Monday, August 17

Blind Spot: Princess Mononoke

I’ve made it my special mission to finish all works released by Studio Ghibli, or at least the ones I can get my hands on. I’ve never really had the trouble of sitting through one of the films, until I’ve began watching Princess Mononoke. It’s safe to say that this is one of the studio’s high profiled works, with its content a bit darker compared to its counterparts. As much as I was willing to love it, something in the film did not sit with me – the fact that I had a hard time sitting through it should have already raised a few red flags.

Princess Mononoke starts off with the invasion of Nago, a boar demon that used to be a protector of the forest. When Ashitaka defeated it, he had been affected by the curse and must now go to the Dear God to possibly have it removed. On his journey he encounters a warring nation, a citadel lead by Lady Eboshi launching a war against the forest, particularly the wolves. San, the daughter of Moro, commands the wolves. Her mission is to kill Lady Eboshi in order to save the forest. It turns out that the humans are slowly chopping off trees in order to make more of their weapons. 

The film does not fail in terms of characterization. Ashitaka is a just protagonist, and the women he encounters have strong personalities with their own beliefs and principles they abide by. Their personas abide with the conflict of the story, with him playing some sort of mediator between the two grounds. The animation of the film was good; the tones are very earthy and its lack of vibrancy suggests darker themes, which suited the grittier parts of the film. 

So what failed to resonate with me? Sadly I do not have a clear answer to that. It was a well-rounded film with strong characters, a direct story and great animation. When thinking of the studio’s body of work, San can make a memorable character, but can be quickly overshadowed by other notable characters. Mononoke’s story does stand out from the works of Hayao Miyazaki, but it is his other acclaimed creations that take the lead. 

Princess Mononoke can be considered as a masterpiece, but when Ghibli talks arise, does it still stand out against time, or does it get pushed aside for other notable works?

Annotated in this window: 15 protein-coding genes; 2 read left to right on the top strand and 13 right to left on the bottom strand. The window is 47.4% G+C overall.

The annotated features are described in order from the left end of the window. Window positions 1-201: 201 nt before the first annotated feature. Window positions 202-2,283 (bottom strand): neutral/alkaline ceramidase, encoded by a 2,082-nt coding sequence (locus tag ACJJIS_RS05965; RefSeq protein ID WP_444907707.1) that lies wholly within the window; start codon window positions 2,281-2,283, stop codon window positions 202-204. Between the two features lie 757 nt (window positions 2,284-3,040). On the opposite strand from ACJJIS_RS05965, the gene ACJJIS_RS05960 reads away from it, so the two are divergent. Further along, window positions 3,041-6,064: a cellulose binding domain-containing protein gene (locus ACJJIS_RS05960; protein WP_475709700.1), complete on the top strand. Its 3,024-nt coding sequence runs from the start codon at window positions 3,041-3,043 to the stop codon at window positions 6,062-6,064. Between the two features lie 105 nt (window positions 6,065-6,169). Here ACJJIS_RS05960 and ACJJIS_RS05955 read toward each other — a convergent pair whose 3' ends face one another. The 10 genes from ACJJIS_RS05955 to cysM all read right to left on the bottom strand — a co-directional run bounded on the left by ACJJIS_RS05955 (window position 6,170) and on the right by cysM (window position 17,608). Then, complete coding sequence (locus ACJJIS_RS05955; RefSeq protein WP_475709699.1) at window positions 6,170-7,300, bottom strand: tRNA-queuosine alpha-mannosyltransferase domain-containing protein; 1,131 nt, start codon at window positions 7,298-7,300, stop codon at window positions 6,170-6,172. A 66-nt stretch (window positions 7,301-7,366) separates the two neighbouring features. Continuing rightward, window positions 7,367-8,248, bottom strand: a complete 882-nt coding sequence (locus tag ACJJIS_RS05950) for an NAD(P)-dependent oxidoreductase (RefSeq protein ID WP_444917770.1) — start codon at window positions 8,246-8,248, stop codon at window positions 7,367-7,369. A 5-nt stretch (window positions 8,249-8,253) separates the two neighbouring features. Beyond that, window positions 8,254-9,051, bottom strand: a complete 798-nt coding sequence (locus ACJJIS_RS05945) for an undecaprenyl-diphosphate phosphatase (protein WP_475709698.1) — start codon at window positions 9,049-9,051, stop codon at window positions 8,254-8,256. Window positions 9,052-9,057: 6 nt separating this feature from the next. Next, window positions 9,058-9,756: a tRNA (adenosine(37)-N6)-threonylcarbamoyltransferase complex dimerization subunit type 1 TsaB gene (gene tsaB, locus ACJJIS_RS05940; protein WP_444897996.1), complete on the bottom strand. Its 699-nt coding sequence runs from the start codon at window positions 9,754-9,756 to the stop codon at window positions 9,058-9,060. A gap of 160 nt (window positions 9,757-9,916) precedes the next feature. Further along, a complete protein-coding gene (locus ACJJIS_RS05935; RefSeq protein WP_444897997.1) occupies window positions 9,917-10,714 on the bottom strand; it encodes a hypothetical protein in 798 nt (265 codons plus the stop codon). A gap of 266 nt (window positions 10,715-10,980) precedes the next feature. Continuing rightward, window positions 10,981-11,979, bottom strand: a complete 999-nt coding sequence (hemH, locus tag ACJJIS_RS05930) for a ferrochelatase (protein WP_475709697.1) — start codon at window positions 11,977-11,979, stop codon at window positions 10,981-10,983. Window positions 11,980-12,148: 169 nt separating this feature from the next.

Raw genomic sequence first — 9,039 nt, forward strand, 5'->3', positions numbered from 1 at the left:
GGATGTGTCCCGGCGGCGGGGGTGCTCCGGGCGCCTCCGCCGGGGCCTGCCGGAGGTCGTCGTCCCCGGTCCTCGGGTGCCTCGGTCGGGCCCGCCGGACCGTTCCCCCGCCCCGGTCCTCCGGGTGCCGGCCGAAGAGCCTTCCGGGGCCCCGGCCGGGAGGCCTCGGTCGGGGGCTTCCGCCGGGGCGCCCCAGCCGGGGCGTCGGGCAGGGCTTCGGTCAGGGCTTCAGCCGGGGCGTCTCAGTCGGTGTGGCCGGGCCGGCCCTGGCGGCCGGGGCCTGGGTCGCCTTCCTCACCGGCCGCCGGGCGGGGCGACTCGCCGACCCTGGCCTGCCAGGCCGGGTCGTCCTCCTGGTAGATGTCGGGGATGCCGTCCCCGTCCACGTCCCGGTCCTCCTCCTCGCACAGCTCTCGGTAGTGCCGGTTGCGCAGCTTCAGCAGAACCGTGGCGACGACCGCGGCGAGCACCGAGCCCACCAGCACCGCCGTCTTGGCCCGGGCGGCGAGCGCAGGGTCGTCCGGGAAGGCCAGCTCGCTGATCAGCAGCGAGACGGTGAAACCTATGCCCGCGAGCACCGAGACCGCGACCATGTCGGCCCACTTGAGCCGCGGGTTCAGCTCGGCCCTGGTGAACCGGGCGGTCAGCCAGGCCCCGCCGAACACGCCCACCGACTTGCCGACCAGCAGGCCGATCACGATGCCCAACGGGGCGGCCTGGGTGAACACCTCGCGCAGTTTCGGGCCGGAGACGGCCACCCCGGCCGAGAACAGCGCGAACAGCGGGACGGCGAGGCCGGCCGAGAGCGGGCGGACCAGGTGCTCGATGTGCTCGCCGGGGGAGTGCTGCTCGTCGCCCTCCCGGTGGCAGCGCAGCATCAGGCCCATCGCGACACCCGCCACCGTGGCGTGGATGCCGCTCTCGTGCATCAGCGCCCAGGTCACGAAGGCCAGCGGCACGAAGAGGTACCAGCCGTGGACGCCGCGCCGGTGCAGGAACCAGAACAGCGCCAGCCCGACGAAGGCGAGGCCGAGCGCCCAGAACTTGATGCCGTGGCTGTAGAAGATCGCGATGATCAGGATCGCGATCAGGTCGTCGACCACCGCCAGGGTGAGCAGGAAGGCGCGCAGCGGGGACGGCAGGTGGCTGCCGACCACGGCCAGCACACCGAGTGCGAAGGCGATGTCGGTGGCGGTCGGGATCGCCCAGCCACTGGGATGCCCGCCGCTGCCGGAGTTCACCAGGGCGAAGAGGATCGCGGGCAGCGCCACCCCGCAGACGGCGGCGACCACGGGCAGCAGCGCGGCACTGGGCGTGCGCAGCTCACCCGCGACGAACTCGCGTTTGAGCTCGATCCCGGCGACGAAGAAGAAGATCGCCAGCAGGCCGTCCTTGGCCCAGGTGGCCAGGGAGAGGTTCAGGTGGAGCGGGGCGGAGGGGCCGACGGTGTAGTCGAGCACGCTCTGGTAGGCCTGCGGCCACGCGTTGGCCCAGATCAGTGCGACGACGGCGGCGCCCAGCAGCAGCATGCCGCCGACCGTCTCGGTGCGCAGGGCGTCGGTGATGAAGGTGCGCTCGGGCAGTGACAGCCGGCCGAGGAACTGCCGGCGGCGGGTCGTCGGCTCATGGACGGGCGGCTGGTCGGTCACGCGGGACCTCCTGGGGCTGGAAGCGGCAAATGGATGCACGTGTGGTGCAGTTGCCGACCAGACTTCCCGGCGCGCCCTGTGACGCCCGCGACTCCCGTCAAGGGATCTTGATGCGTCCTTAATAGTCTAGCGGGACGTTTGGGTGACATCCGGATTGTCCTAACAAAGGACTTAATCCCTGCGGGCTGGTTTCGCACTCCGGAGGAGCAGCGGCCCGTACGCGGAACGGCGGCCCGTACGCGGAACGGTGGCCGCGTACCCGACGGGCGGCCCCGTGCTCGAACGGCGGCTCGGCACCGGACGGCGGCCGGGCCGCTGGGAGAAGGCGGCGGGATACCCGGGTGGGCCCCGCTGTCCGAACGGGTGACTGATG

Final Word: It was quality work, but not one of my favorites from the studio

Cast: Yoji Matsuda, Yuriko Ishida, Yuko Tanaka
Director: Hayao Miyazaki
Year: 1997

16 comments:

  1. One of my friends loves Studio Ghibli and Princess Mononoke is his favourite Ghibli film. I myself have only seen Spirited Away (which was my January Blind Spot) and The Cat Returns dubbed version (the less said about that the better) but I do want to watch more. When I watched Spirited Away I found it really hard to talk about because it was unlike anything I'd ever seen before, no bad thing but it was difficult to decipher what I meant so I totally get where your coming from! I have to say in terms of notable works Spirited Away and My Neighbour Totoro are the ones I hear about the most, Princess Mononoke would be third though I think.

    ReplyDelete
    Replies
    1. Princess Mononoke is very notable, but the film didn't live up to its expectations, at least on my part. I haven't seen The Cat Returns, but enjoyed Spirited Away.

      Delete
  2. I had the same feeling with this one. Something just didn't sit quite right with me. It's been a few years since I've seen it so I want to go back and see if that's still the case. Great review.

    ReplyDelete
    Replies
    1. I think I might have missed something in my initial viewing; I was disappointed that the film did not live up to its reputation.

      Delete
  3. I've been meaning to see this after watching Spirited Away this year. I think I might try Ponyo first, then this. I'm sorry you didn't like it a bit more, but it still seems like a good score over all. Nice write up!

    ReplyDelete
    Replies
    1. Ponyo is adorable; it reminded me of a story I use to read when I was a kid. The film was well-made, but there was something missing.

      Delete
  4. I'm kind of with you here as well. I liked it...but it didn't strike me as strongly as I expected based on the reputation.

    ReplyDelete
    Replies
    1. Reputation-wise, it doesn't hold up so well compared to the other films.

      Delete
  5. I don't really love it either but then again I don't like anime in general, barring Grave of the Fireflies of course

    ReplyDelete
    Replies
    1. I haven't seen Grave of the Fireflies, planning to remedy that soon.

      Delete
  6. No shame! It's weird when we don't connect with movies we're "supposed" to like, but there it is. Good on you for giving it a try.

    ReplyDelete
    Replies
    1. I think I had a couple of those this year alone (Annie Hall, The African Queen, Citizen Kane); they're all worth watching but I didn't find myself 'falling in love' with these films.

      Delete
  7. I feel you mate. I think I have the same feeling with The Imitation Game too

    ReplyDelete
    Replies
    1. I haven't seen that one yet, but I've been meaning to!

      Delete
  8. I love this film but I completely understand what you mean; when you look at many Ghibli films like Kiki's Delivery Service, Ponyo, Totoro (even Spirited Away in some aspects) it's much lighter and deals with lighter subject matter, so when you watch Princess Mononoke the dichotomy is a little tough. Great review, though! I'll look forward to reading more of your posts!

    ReplyDelete
    Replies
    1. Thanks! Maybe in a few years time I'd appreciate the film more.

      Delete